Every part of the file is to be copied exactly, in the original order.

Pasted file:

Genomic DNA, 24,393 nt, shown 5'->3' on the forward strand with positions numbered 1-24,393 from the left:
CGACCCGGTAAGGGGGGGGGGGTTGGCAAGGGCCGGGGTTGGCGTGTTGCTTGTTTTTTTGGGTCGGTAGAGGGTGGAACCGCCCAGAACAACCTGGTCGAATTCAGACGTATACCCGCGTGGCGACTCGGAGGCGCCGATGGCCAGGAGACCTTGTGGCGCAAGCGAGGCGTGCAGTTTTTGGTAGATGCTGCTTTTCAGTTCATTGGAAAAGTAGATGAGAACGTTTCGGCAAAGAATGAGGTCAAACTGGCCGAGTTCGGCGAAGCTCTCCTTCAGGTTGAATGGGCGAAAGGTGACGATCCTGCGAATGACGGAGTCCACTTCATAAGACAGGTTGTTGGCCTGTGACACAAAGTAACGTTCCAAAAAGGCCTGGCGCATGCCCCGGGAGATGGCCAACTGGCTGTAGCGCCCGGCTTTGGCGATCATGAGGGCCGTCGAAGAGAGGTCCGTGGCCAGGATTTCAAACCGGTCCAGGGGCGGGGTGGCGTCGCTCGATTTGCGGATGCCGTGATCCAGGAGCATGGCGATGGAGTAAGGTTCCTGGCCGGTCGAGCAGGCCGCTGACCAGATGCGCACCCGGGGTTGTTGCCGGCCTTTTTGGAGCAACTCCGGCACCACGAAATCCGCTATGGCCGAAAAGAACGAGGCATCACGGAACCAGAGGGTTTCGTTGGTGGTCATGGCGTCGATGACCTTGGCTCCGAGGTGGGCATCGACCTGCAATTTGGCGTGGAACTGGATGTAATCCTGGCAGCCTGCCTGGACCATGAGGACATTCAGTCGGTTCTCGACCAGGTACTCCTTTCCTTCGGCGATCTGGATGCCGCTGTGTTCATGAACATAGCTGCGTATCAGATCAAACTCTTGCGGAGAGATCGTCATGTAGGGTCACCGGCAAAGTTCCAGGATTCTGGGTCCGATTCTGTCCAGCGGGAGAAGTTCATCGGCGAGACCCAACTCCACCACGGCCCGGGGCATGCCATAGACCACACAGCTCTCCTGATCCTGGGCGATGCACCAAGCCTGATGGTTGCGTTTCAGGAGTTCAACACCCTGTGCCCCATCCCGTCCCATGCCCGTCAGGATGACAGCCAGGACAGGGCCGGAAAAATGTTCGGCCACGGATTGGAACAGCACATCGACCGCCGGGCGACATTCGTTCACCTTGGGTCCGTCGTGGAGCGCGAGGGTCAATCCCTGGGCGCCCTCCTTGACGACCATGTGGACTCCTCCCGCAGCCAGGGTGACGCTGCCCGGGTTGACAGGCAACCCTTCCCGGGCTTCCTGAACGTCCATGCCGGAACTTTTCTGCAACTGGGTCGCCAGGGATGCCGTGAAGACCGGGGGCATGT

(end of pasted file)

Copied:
Genomic DNA, 24,393 nt, shown 5'->3' on the forward strand with positions numbered 1-24,393 from the left:
CGACCCGGTAAGGGGGGGGGGGTTGGCAAGGGCCGGGGTTGGCGTGTTGCTTGTTTTTTTGGGTCGGTAGAGGGTGGAACCGCCCAGAACAACCTGGTCGAATTCAGACGTATACCCGCGTGGCGACTCGGAGGCGCCGATGGCCAGGAGACCTTGTGGCGCAAGCGAGGCGTGCAGTTTTTGGTAGATGCTGCTTTTCAGTTCATTGGAAAAGTAGATGAGAACGTTTCGGCAAAGAATGAGGTCAAACTGGCCGAGTTCGGCGAAGCTCTCCTTCAGGTTGAATGGGCGAAAGGTGACGATCCTGCGAATGACGGAGTCCACTTCATAAGACAGGTTGTTGGCCTGTGACACAAAGTAACGTTCCAAAAAGGCCTGGCGCATGCCCCGGGAGATGGCCAACTGGCTGTAGCGCCCGGCTTTGGCGATCATGAGGGCCGTCGAAGAGAGGTCCGTGGCCAGGATTTCAAACCGGTCCAGGGGCGGGGTGGCGTCGCTCGATTTGCGGATGCCGTGATCCAGGAGCATGGCGATGGAGTAAGGTTCCTGGCCGGTCGAGCAGGCCGCTGACCAGATGCGCACCCGGGGTTGTTGCCGGCCTTTTTGGAGCAACTCCGGCACCACGAAATCCGCTATGGCCGAAAAGAACGAGGCATCACGGAACCAGAGGGTTTCGTTGGTGGTCATGGCGTCGATGACCTTGGCTCCGAGGTGGGCATCGACCTGCAATTTGGCGTGGAACTGGATGTAATCCTGGCAGCCTGCCTGGACCATGAGGACATTCAGTCGGTTCTCGACCAGGTACTCCTTTCCTTCGGCGATCTGGATGCCGCTGTGTTCATGAACATAGCTGCGTATCAGATCAAACTCTTGCGGAGAGATCGTCATGTAGGGTCACCGGCAAAGTTCCAGGATTCTGGGTCCGATTCTGTCCAGCGGGAGAAGTTCATCGGCGAGACCCAACTCCACCACGGCCCGGGGCATGCCATAGACCACACAGCTCTCCTGATCCTGGGCGATGCACCAAGCCTGATGGTTGCGTTTCAGGAGTTCAACACCCTGTGCCCCATCCCGTCCCATGCCCGTCAGGATGACAGCCAGGACAGGGCCGGAAAAATGTTCGGCCACGGATTGGAACAGCACATCGACCGCCGGGCGACATTCGTTCACCTTGGGTCCGTCGTGGAGCGCGAGGGTCAATCCCTGGGCGCCCTCCTTGACGACCATGTGGACTCCTCCCGCAGCCAGGGTGACGCTGCCCGGGTTGACAGGCAACCCTTCCCGGGCTTCCTGAACGTCCATGCCGGAACTTTTCTGCAACTGGGTCGCCAGGGATGCCGTGAAGACCGGGGGCATGT